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Andrew Leslie, Liberal Whip, Says He Has 'Very Good Sense' Of Divisive Bill's Fate

Andrew Leslie says he's held about 1,000 sit-downs with MPs in the past six months, many related to bill C-14.

OTTAWA — The man in charge of ensuring the government’s legislation passes without a hitch says he’s not certain how Grit MPs will vote on the controversial physician-assisted dying bill.

“In the final analysis, I can’t predict how the vote is going to go,” Andrew Leslie, the chief government whip, told The Huffington Post Canada on Friday. “I have a very good sense, but for obvious reasons, I’m not going to tell you.”

Andrew Leslie, Liberal MP for Orléans. (Photo: Althia Raj/HuffPost Canada)

Leslie, a retired army lieutenant-general who led Canadian troops in Afghanistan and later was chief of the land staff, said the process isn’t as nerve-racking as other jobs he’s had to do but it has been challenging.

“Nerve-racking is all relative,” he said. “But I do want to thank the prime minister for making non-[election]mandate and non-confidence motions free votes because unlike most of my predecessors as whip, my job is now really exciting,” he said, with a laugh.

He said he and his staff have held about 1,000 sit-downs with MPs in the past six months, many related to bill C-14, the Liberals’ proposed legislation to deal with the Supreme Court’s decision on physician-assisted death, he said.

About 15 to 20 people a day come to his corner office, right below the cabinet office in Parliament’s Centre Block, he said, with questions about various bills the Liberals are pushing forward or questions about committee work.

“There are a lot of questions because, don’t forget, more than 100 of us, actually 150, are all new,” he noted.

Whip helps ensure election promises are fulfilled

Leslie’s job, and that of his team, he said, is to help the government achieve its mandate. Fulfil its election promises. Pass the cabinet’s legislation.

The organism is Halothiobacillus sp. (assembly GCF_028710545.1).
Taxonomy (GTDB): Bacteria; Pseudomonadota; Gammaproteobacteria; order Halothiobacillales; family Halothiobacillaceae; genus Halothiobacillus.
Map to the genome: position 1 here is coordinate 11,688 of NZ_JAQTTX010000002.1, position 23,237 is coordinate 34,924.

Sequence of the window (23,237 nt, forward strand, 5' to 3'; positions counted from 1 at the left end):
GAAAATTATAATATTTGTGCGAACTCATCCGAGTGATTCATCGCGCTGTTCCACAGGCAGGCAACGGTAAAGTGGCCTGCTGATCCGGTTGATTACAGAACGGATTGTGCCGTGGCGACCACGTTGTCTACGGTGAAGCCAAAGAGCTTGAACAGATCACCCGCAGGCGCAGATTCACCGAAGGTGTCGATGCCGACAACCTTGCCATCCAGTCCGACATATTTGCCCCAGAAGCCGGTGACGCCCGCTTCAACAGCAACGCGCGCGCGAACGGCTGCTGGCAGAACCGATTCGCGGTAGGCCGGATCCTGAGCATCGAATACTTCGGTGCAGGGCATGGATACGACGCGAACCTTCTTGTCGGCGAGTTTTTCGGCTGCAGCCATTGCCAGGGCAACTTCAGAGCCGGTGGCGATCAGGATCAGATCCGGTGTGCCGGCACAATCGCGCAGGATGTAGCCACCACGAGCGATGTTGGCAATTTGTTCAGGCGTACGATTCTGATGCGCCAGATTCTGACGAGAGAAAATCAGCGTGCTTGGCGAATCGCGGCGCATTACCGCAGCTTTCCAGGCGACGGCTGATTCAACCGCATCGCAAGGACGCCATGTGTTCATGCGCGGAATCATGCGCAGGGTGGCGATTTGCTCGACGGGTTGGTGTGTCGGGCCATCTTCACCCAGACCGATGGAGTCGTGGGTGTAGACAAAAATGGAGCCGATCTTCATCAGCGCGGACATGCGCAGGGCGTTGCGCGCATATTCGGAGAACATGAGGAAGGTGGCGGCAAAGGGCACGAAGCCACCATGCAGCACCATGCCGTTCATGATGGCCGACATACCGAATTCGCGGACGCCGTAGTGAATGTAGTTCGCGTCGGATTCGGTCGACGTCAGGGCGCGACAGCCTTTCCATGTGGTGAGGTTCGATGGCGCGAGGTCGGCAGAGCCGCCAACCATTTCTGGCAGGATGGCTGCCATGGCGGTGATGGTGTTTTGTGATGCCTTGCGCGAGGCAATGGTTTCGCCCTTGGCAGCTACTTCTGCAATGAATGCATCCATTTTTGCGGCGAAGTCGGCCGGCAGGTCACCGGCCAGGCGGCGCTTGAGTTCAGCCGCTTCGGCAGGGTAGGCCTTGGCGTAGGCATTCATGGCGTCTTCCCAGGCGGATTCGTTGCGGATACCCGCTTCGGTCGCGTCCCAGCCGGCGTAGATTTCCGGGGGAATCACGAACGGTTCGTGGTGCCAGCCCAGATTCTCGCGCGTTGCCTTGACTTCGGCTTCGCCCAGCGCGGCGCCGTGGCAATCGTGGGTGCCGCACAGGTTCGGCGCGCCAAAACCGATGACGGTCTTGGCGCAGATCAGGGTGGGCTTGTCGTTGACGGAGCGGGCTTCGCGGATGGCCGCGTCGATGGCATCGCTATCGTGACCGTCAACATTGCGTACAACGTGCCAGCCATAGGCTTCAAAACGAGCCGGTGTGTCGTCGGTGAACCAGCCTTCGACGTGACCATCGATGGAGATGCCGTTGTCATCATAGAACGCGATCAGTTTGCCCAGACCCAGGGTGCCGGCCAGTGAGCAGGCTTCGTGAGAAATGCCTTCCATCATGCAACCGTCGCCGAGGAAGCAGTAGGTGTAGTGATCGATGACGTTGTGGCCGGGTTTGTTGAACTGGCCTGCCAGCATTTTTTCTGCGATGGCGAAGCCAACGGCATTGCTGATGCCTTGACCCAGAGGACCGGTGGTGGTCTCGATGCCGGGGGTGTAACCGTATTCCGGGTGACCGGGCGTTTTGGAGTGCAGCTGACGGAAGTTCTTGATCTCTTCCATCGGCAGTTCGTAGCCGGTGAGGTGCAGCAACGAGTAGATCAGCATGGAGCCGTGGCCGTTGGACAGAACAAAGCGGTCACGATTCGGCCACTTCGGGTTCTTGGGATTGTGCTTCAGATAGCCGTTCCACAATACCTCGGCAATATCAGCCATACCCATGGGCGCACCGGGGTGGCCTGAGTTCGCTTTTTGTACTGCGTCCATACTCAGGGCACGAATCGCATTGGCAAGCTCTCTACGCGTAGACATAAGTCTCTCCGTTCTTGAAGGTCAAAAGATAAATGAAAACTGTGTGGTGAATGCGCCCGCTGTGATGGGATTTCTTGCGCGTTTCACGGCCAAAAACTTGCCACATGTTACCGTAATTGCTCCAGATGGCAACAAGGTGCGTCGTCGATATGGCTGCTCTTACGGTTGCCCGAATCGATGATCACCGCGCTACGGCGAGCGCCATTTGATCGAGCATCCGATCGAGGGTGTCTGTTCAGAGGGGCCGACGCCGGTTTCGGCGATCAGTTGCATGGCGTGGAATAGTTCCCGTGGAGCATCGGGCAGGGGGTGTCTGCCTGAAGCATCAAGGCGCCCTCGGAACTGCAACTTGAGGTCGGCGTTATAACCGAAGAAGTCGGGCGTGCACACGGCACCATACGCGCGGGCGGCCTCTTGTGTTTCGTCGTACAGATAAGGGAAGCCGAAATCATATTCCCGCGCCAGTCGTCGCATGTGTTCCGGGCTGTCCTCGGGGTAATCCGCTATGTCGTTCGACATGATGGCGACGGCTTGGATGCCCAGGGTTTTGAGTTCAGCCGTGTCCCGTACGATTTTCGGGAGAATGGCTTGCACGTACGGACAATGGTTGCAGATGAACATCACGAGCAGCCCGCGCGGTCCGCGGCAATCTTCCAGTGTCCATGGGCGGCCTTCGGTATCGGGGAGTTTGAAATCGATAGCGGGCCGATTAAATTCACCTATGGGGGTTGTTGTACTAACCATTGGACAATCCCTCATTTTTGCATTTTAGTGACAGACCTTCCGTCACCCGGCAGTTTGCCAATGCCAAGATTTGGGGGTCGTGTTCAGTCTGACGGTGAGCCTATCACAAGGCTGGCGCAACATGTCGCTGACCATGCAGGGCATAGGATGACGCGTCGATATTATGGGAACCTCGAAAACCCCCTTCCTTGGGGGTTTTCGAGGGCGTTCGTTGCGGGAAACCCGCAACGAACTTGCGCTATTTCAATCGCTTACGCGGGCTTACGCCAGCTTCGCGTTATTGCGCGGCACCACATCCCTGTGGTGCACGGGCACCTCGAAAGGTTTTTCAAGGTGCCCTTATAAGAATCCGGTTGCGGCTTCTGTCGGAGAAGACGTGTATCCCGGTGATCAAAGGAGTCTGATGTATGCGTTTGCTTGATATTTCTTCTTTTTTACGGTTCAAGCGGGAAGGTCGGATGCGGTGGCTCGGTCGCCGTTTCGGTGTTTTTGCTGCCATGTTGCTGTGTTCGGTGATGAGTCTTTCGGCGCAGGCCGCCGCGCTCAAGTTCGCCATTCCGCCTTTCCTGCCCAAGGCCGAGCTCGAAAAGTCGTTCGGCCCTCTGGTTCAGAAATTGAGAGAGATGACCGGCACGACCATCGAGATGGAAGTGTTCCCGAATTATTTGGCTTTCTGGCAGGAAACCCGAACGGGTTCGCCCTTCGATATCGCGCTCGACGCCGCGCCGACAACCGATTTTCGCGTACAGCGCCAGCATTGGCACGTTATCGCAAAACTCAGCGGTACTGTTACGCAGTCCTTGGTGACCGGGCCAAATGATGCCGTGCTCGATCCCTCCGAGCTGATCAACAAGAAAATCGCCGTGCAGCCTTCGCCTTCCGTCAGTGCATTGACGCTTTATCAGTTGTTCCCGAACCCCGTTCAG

So he nudges. He persuades. He tries to convince. And he listens.

“Someone might come in and say ‘I have a problem with bill ‘A’, and I don’t understand issue ‘D,’ can you explain it to me,’ and if I can’t explain to their satisfaction, or they are still puzzled or they still have concerns, then I pick up the phone and speak to a technical expert or the minister and I arrange a meeting between the individual and the minister or a member of the minister’s staff.”

He keeps a copy of the physician-assisted dying bill close at hand, he said, so he can refer to it if an MP comes to him with specific concerns. Nine times out of 10, though an MP will rebuff his offer to talk to bureaucrats or the minister, he said. Instead, they’ll want to do their own research. But once in awhile, someone takes him up on his offer.

Next week, C-14 returns to the Commons, practically unscathed from committee study, for a final debate and a vote. If it passes, it then heads off to the Senate for review.

“I do not have the certainty that you see in the films." — Andrew Leslie

Leslie said his job isn’t quite what some people might imagine from watching ‘House of Cards’ or ‘The West Wing’ on television.

“I do not have the certainty that you see in the films,” he said about the numbers game that is often portrayed in American popular culture.

“There is never a discussion about specific numbers between the parties, because that is a card you want to play very close to your chest,” Leslie said. “But, in a nutshell, the opposition whips have never misled me. They have never told me something that they haven’t followed through on.

“If there has been a glitch on some of the discussions that take place, it’s usually because of some other factor that is quite logical that we hadn’t considered in our initial discussions, and kinda get shot sideways … and you sort of react. But they would never tell me, they have, you know 21 people [who] are going to vote [with you].”